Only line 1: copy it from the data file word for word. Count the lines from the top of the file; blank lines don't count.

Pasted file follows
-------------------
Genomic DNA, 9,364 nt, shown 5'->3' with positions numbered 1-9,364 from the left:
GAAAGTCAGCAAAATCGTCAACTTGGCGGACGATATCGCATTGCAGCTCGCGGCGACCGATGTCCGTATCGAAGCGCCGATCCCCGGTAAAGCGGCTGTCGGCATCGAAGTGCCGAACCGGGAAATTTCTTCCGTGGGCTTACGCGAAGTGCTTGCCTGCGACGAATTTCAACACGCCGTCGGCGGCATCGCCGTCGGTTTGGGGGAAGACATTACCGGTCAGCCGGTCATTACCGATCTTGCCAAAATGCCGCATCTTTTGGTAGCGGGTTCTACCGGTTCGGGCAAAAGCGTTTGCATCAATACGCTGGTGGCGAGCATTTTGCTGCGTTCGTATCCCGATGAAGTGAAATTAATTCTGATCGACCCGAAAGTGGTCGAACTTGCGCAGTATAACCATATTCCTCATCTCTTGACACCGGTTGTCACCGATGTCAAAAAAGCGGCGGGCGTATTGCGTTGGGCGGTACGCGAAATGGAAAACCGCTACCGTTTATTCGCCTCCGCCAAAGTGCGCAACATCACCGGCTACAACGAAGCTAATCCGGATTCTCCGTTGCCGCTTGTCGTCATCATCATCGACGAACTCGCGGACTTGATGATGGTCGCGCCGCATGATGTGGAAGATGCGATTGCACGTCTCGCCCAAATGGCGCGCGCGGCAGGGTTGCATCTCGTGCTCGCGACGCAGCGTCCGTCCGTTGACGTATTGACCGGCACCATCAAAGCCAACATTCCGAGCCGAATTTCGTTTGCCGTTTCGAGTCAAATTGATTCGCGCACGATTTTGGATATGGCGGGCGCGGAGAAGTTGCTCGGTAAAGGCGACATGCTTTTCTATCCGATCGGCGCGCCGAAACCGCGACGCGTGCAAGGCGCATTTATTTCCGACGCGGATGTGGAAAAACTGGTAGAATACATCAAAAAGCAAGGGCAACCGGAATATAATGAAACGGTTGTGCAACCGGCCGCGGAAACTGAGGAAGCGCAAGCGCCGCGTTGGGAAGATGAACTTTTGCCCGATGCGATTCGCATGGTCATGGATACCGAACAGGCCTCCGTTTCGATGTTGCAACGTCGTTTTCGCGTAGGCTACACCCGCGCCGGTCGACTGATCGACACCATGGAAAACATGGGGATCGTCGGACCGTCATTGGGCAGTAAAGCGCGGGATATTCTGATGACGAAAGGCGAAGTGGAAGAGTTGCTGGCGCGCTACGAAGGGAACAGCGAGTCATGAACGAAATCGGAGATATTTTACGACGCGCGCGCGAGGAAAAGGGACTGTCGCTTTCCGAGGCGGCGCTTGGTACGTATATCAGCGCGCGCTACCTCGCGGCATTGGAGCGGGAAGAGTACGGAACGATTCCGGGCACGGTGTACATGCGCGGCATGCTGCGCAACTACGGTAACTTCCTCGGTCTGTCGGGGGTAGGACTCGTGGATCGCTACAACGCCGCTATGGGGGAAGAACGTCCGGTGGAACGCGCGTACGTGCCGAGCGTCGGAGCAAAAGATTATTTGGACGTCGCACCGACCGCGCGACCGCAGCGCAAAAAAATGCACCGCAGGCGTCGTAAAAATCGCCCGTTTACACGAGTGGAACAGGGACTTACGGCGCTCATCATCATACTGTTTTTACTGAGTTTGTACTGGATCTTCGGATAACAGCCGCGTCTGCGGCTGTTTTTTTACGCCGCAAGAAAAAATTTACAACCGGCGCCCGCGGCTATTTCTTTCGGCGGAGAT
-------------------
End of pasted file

Genomic DNA, 9,364 nt, shown 5'->3' with positions numbered 1-9,364 from the left: